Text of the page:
Both Dundee and Dundee United seem ready to run with smaller squads next season. That’s a good thing.
Carrying a large squad means a heftier wage bill and increases the problems of keeping players happy when they’re not playing.
Every manager knows the pitfalls of having players around the squad who can become disruptive influences when they’re not included in the team.
Factions and splinter groups abound in every dressing room, from amateur to professional, so when livelihoods and futures depend on it, ensuring cohesiveness and harmony in a smaller, tight-knit squad, is better than juggling with an unwieldy gaggle of players, who bring their grievances to work, and upset others when they’re out of the picture.
As a rule of thumb, managers want as big a squad as possible, to cover for injury and loss of form.
Increasingly though, and with tighter budgets, many realise that it’s better to run with a leaner, hungrier, more committed group.
Players singing from the same hymn sheet, and bonding tightly over a long season, is crucial to success.
When it comes to squad sizes, smaller really is better.
* The advances in modern sport will be clearly visible in the coming weeks.
The World Cup will exhibit football players with levels of fitness and technique undreamt of even 20 years ago.
The Open will display a range of driving power and ball manipulation which previous generations couldn’t achieve.
The Tour de France will showcase riders with bike handling skills, and speeds, which have improved on those previously held by the legends of the road.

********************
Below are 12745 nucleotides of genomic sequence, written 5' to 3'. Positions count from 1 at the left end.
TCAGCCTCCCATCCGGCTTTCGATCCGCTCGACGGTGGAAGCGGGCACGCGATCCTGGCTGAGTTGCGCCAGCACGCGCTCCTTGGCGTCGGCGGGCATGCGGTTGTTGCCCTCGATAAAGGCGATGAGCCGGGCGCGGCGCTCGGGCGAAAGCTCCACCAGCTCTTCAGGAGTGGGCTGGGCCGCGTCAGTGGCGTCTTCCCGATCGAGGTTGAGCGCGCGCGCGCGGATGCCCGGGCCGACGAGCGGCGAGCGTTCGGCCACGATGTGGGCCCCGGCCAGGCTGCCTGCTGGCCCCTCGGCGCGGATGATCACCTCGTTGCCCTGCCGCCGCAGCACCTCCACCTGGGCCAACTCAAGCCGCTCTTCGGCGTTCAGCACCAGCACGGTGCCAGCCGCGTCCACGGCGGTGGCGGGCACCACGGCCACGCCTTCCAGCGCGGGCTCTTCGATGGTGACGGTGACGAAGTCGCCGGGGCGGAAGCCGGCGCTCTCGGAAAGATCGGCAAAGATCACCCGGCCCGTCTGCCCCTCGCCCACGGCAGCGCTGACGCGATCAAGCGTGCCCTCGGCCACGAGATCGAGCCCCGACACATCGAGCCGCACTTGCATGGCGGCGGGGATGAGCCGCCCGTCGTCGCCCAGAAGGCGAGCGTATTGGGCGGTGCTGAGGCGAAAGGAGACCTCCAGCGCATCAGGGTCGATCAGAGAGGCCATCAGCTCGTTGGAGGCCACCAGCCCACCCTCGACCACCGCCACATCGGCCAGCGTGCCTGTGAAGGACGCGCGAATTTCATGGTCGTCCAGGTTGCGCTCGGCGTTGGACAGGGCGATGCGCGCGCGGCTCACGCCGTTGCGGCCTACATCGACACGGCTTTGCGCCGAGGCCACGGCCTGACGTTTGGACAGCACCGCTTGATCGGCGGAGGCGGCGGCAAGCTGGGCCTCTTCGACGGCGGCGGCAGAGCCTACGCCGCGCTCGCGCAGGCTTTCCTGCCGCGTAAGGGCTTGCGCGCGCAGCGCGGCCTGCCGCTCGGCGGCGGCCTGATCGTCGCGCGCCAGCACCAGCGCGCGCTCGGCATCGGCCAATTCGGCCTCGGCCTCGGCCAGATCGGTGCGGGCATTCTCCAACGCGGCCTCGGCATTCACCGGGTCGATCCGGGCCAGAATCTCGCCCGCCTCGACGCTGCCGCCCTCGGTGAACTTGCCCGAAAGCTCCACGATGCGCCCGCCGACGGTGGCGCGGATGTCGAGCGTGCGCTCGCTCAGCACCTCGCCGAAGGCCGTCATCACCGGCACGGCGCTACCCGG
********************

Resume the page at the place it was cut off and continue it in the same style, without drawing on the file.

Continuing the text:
And Wimbledon will again demonstrate that the power and strength of the modern professional has outstripped the greats of yesteryear.
In every sport, advances in equipment and all round knowledge have driven competitors to new heights, leaving the achievements of previous generations trailing in their wake.
In football, lightweight boots, balls, strips, and manicured pitches make the game much easier for top players than in the days of Pele or Best.
Vastly improved knowledge of diet, sports science, and psychology, has moved those at the top of the game onto a much more advanced level than the greats of the past.
In golf, the big hitters have taken full advantage of new and vastly improved aerodynamics and lighter components of clubs, to regularly strike the ball greater distances than before.
Modern graphite shafts and bigger heads, coupled with better ball technologies, allied to modern science techniques, and players who bulk up with rigorous gym work, have all seen driving yardage lengthen.
In the hills and valleys of France, lighter carbon frame bikes and components, coupled again with modern advances in sports science, and improved medical and dietary knowledge, will give the riders an edge over those who went before them.
Some things haven’t changed though. Modern advances won’t affect the desire and hunger to win, and the spirit to be the very best. In every sport and in every age, those are still the key components of the top stars.
In the coming weeks, those who have them in greatest abundance will once again triumph, as they always have.